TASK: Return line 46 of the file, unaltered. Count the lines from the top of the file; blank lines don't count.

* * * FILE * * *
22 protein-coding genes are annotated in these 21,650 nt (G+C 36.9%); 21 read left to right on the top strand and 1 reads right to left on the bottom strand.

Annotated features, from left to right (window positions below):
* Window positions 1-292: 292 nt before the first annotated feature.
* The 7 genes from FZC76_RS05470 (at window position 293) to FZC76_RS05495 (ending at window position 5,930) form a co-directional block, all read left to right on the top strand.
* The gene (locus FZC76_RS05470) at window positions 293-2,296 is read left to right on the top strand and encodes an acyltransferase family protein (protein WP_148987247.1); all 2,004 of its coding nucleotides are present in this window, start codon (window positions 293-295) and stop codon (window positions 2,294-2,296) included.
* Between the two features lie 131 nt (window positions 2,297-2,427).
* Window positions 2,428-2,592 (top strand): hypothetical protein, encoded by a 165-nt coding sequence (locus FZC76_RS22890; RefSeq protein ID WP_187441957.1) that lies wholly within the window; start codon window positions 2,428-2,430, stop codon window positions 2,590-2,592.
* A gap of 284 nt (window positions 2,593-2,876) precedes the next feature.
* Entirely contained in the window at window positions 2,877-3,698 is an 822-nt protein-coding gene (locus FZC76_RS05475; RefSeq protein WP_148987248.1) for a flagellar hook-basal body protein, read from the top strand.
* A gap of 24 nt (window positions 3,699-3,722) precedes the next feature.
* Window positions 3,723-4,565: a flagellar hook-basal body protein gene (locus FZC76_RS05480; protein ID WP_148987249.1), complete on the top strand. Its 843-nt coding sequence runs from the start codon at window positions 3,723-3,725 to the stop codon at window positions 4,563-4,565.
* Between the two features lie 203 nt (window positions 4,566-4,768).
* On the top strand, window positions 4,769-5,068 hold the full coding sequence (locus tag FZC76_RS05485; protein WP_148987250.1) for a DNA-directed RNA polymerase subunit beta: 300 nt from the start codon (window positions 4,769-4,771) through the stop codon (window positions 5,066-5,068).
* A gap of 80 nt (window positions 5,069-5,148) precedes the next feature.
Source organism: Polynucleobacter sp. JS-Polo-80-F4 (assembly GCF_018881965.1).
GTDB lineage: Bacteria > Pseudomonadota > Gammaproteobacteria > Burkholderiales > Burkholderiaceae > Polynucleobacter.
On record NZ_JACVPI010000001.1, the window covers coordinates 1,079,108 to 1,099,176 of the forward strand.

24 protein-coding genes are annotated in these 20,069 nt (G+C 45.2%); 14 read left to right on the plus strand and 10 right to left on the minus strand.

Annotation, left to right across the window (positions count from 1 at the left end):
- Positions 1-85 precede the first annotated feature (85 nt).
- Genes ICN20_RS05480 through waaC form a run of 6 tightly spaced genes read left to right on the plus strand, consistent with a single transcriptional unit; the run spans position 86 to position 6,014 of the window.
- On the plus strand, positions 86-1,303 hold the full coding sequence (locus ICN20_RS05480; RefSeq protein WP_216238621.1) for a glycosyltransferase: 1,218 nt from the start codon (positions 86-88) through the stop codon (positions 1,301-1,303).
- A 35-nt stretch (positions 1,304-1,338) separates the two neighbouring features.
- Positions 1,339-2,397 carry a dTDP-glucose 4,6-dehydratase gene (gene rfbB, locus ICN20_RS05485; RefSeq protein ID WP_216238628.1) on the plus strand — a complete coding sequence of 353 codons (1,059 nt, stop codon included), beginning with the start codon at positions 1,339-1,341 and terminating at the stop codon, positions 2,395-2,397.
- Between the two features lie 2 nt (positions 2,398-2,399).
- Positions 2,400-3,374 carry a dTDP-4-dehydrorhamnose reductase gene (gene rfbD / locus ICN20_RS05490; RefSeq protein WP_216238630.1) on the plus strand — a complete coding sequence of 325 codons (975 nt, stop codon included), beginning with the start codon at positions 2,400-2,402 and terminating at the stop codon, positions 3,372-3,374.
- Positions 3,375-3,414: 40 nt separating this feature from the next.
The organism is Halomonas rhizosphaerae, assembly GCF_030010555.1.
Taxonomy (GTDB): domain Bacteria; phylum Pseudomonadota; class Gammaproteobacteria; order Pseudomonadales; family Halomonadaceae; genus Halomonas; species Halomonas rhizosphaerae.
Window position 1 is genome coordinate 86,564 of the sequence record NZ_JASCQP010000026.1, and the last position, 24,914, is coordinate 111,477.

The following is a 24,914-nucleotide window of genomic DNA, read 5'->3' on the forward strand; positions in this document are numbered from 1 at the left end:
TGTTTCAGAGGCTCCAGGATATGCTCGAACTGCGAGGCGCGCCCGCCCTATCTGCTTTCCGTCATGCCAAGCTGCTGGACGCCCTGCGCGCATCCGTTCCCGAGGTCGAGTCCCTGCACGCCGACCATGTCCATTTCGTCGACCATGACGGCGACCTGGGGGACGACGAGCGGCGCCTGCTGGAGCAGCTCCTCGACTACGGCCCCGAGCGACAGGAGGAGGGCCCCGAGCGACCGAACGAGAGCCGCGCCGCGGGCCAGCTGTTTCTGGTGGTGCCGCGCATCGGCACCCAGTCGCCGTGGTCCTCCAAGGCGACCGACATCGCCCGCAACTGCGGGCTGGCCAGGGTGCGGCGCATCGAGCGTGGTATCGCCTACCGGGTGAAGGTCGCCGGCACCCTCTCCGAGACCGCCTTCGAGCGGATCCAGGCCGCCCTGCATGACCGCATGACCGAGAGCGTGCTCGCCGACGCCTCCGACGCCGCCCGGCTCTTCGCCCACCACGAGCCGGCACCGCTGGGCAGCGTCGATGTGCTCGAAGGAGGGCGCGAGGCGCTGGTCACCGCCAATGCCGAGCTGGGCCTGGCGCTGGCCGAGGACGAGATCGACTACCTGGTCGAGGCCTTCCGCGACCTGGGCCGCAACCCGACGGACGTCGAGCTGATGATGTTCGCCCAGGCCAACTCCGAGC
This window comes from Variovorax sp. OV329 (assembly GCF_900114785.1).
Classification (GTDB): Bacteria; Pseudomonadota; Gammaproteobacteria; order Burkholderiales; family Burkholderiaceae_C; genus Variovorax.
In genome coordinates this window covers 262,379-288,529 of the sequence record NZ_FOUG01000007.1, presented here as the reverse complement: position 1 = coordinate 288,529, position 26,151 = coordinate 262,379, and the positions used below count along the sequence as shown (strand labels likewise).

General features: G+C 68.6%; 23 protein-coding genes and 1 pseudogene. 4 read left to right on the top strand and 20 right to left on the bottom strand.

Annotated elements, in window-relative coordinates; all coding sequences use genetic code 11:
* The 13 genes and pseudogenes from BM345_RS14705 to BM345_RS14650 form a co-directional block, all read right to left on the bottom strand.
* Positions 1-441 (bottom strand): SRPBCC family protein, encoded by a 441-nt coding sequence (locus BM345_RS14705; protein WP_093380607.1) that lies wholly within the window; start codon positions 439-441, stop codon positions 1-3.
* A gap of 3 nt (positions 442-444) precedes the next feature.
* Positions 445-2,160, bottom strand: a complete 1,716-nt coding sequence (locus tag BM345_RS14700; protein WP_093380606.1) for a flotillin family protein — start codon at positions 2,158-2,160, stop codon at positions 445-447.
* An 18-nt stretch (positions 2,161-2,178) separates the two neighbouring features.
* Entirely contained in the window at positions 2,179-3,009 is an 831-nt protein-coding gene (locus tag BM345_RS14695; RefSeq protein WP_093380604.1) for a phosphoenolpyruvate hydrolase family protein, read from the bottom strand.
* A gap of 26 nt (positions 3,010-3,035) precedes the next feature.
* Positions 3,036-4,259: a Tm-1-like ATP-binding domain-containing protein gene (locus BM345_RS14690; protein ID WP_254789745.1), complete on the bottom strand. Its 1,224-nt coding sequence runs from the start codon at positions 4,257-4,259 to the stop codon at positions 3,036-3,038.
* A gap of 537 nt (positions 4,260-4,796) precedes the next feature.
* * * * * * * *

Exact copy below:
* A gap of 537 nt (positions 4,260-4,796) precedes the next feature.